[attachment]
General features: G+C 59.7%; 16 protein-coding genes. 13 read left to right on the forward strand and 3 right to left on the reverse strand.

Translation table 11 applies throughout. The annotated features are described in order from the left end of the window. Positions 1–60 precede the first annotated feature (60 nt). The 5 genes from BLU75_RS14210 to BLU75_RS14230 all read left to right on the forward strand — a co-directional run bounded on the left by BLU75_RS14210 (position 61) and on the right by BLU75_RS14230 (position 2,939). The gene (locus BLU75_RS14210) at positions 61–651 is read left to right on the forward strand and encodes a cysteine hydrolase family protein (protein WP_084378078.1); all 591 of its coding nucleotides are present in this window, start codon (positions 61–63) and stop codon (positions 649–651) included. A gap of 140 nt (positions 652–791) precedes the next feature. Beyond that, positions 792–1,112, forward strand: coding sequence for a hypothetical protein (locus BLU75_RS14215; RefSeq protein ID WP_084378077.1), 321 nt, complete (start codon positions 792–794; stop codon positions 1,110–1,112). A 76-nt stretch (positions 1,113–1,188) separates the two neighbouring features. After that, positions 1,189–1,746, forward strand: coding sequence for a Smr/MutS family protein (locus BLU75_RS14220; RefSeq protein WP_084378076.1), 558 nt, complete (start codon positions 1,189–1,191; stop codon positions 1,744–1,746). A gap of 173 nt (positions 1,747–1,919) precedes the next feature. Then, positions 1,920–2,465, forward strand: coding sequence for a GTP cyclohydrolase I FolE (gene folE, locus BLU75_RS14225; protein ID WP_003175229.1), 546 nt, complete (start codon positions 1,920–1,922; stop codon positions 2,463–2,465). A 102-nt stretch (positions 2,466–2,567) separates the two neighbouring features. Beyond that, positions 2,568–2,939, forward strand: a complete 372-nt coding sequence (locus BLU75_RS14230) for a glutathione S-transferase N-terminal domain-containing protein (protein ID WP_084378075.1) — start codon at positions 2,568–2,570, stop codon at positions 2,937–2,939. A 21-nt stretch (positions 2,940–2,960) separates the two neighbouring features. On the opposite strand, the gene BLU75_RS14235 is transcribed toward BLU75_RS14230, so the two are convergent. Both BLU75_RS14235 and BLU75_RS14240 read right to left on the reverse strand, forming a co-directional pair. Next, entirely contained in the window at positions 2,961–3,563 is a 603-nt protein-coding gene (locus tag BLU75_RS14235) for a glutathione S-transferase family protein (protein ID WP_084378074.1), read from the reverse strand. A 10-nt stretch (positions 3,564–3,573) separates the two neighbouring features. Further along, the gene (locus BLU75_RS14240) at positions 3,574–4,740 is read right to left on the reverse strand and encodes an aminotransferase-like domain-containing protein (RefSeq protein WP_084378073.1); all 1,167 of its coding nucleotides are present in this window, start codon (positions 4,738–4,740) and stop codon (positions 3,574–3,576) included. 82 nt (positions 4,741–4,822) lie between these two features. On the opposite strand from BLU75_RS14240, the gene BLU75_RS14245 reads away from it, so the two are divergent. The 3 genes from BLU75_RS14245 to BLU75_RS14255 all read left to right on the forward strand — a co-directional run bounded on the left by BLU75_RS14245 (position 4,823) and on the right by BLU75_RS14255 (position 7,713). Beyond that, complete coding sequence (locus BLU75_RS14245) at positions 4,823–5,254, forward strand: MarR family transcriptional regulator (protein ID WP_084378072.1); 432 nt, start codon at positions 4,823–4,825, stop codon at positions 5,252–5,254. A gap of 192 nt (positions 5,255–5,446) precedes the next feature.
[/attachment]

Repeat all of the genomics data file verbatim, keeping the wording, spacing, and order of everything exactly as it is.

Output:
General features: G+C 59.7%; 16 protein-coding genes. 13 read left to right on the forward strand and 3 right to left on the reverse strand.

Translation table 11 applies throughout. The annotated features are described in order from the left end of the window. Positions 1–60 precede the first annotated feature (60 nt). The 5 genes from BLU75_RS14210 to BLU75_RS14230 all read left to right on the forward strand — a co-directional run bounded on the left by BLU75_RS14210 (position 61) and on the right by BLU75_RS14230 (position 2,939). The gene (locus BLU75_RS14210) at positions 61–651 is read left to right on the forward strand and encodes a cysteine hydrolase family protein (protein WP_084378078.1); all 591 of its coding nucleotides are present in this window, start codon (positions 61–63) and stop codon (positions 649–651) included. A gap of 140 nt (positions 652–791) precedes the next feature. Beyond that, positions 792–1,112, forward strand: coding sequence for a hypothetical protein (locus BLU75_RS14215; RefSeq protein ID WP_084378077.1), 321 nt, complete (start codon positions 792–794; stop codon positions 1,110–1,112). A 76-nt stretch (positions 1,113–1,188) separates the two neighbouring features. After that, positions 1,189–1,746, forward strand: coding sequence for a Smr/MutS family protein (locus BLU75_RS14220; RefSeq protein WP_084378076.1), 558 nt, complete (start codon positions 1,189–1,191; stop codon positions 1,744–1,746). A gap of 173 nt (positions 1,747–1,919) precedes the next feature. Then, positions 1,920–2,465, forward strand: coding sequence for a GTP cyclohydrolase I FolE (gene folE, locus BLU75_RS14225; protein ID WP_003175229.1), 546 nt, complete (start codon positions 1,920–1,922; stop codon positions 2,463–2,465). A 102-nt stretch (positions 2,466–2,567) separates the two neighbouring features. Beyond that, positions 2,568–2,939, forward strand: a complete 372-nt coding sequence (locus BLU75_RS14230) for a glutathione S-transferase N-terminal domain-containing protein (protein ID WP_084378075.1) — start codon at positions 2,568–2,570, stop codon at positions 2,937–2,939. A 21-nt stretch (positions 2,940–2,960) separates the two neighbouring features. On the opposite strand, the gene BLU75_RS14235 is transcribed toward BLU75_RS14230, so the two are convergent. Both BLU75_RS14235 and BLU75_RS14240 read right to left on the reverse strand, forming a co-directional pair. Next, entirely contained in the window at positions 2,961–3,563 is a 603-nt protein-coding gene (locus tag BLU75_RS14235) for a glutathione S-transferase family protein (protein ID WP_084378074.1), read from the reverse strand. A 10-nt stretch (positions 3,564–3,573) separates the two neighbouring features. Further along, the gene (locus BLU75_RS14240) at positions 3,574–4,740 is read right to left on the reverse strand and encodes an aminotransferase-like domain-containing protein (RefSeq protein WP_084378073.1); all 1,167 of its coding nucleotides are present in this window, start codon (positions 4,738–4,740) and stop codon (positions 3,574–3,576) included. 82 nt (positions 4,741–4,822) lie between these two features. On the opposite strand from BLU75_RS14240, the gene BLU75_RS14245 reads away from it, so the two are divergent. The 3 genes from BLU75_RS14245 to BLU75_RS14255 all read left to right on the forward strand — a co-directional run bounded on the left by BLU75_RS14245 (position 4,823) and on the right by BLU75_RS14255 (position 7,713). Beyond that, complete coding sequence (locus BLU75_RS14245) at positions 4,823–5,254, forward strand: MarR family transcriptional regulator (protein ID WP_084378072.1); 432 nt, start codon at positions 4,823–4,825, stop codon at positions 5,252–5,254. A gap of 192 nt (positions 5,255–5,446) precedes the next feature.